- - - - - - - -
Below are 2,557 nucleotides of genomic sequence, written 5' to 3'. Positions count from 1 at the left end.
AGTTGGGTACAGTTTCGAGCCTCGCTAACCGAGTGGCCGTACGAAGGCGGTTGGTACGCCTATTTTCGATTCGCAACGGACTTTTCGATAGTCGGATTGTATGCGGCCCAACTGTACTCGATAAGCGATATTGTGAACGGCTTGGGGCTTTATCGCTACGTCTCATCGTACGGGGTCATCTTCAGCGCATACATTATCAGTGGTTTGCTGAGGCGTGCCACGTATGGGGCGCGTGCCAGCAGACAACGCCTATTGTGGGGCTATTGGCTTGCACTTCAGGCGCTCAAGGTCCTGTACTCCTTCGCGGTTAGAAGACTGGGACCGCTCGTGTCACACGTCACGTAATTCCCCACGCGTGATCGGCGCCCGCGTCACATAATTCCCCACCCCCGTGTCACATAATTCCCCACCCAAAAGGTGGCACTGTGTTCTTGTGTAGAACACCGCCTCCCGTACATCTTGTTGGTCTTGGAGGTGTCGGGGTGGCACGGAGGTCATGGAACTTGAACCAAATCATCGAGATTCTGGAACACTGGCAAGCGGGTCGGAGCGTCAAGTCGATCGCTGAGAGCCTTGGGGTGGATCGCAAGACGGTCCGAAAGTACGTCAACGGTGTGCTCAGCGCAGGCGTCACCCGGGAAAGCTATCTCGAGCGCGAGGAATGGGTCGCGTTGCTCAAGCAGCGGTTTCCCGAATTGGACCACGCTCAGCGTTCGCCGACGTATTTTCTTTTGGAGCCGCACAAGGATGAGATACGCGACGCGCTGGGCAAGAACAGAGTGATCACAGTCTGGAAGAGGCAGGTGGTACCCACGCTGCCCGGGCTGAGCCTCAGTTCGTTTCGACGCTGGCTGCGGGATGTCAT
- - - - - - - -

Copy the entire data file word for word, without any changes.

Below are 2,557 nucleotides of genomic sequence, written 5' to 3'. Positions count from 1 at the left end.
AGTTGGGTACAGTTTCGAGCCTCGCTAACCGAGTGGCCGTACGAAGGCGGTTGGTACGCCTATTTTCGATTCGCAACGGACTTTTCGATAGTCGGATTGTATGCGGCCCAACTGTACTCGATAAGCGATATTGTGAACGGCTTGGGGCTTTATCGCTACGTCTCATCGTACGGGGTCATCTTCAGCGCATACATTATCAGTGGTTTGCTGAGGCGTGCCACGTATGGGGCGCGTGCCAGCAGACAACGCCTATTGTGGGGCTATTGGCTTGCACTTCAGGCGCTCAAGGTCCTGTACTCCTTCGCGGTTAGAAGACTGGGACCGCTCGTGTCACACGTCACGTAATTCCCCACGCGTGATCGGCGCCCGCGTCACATAATTCCCCACCCCCGTGTCACATAATTCCCCACCCAAAAGGTGGCACTGTGTTCTTGTGTAGAACACCGCCTCCCGTACATCTTGTTGGTCTTGGAGGTGTCGGGGTGGCACGGAGGTCATGGAACTTGAACCAAATCATCGAGATTCTGGAACACTGGCAAGCGGGTCGGAGCGTCAAGTCGATCGCTGAGAGCCTTGGGGTGGATCGCAAGACGGTCCGAAAGTACGTCAACGGTGTGCTCAGCGCAGGCGTCACCCGGGAAAGCTATCTCGAGCGCGAGGAATGGGTCGCGTTGCTCAAGCAGCGGTTTCCCGAATTGGACCACGCTCAGCGTTCGCCGACGTATTTTCTTTTGGAGCCGCACAAGGATGAGATACGCGACGCGCTGGGCAAGAACAGAGTGATCACAGTCTGGAAGAGGCAGGTGGTACCCACGCTGCCCGGGCTGAGCCTCAGTTCGTTTCGACGCTGGCTGCGGGATGTCAT